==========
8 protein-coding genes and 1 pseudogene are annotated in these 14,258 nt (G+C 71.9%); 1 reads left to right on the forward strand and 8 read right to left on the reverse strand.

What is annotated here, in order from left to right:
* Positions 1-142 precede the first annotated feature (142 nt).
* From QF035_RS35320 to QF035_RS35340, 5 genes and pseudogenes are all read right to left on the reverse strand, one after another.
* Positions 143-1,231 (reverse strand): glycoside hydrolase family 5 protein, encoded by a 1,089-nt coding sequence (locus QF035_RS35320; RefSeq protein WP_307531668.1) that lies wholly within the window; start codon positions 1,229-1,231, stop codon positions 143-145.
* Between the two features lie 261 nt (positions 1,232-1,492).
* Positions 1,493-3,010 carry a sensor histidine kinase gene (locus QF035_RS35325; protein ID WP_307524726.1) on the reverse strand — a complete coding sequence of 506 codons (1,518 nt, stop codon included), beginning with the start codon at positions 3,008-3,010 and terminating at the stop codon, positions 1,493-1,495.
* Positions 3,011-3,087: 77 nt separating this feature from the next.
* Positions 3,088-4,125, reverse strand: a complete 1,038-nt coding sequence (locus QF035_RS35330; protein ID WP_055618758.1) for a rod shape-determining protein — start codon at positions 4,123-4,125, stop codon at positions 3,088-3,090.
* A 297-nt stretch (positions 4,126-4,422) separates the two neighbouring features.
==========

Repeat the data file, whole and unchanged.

8 protein-coding genes and 1 pseudogene are annotated in these 14,258 nt (G+C 71.9%); 1 reads left to right on the forward strand and 8 read right to left on the reverse strand.

What is annotated here, in order from left to right:
* Positions 1-142 precede the first annotated feature (142 nt).
* From QF035_RS35320 to QF035_RS35340, 5 genes and pseudogenes are all read right to left on the reverse strand, one after another.
* Positions 143-1,231 (reverse strand): glycoside hydrolase family 5 protein, encoded by a 1,089-nt coding sequence (locus QF035_RS35320; RefSeq protein WP_307531668.1) that lies wholly within the window; start codon positions 1,229-1,231, stop codon positions 143-145.
* Between the two features lie 261 nt (positions 1,232-1,492).
* Positions 1,493-3,010 carry a sensor histidine kinase gene (locus QF035_RS35325; protein ID WP_307524726.1) on the reverse strand — a complete coding sequence of 506 codons (1,518 nt, stop codon included), beginning with the start codon at positions 3,008-3,010 and terminating at the stop codon, positions 1,493-1,495.
* Positions 3,011-3,087: 77 nt separating this feature from the next.
* Positions 3,088-4,125, reverse strand: a complete 1,038-nt coding sequence (locus QF035_RS35330; protein ID WP_055618758.1) for a rod shape-determining protein — start codon at positions 4,123-4,125, stop codon at positions 3,088-3,090.
* A 297-nt stretch (positions 4,126-4,422) separates the two neighbouring features.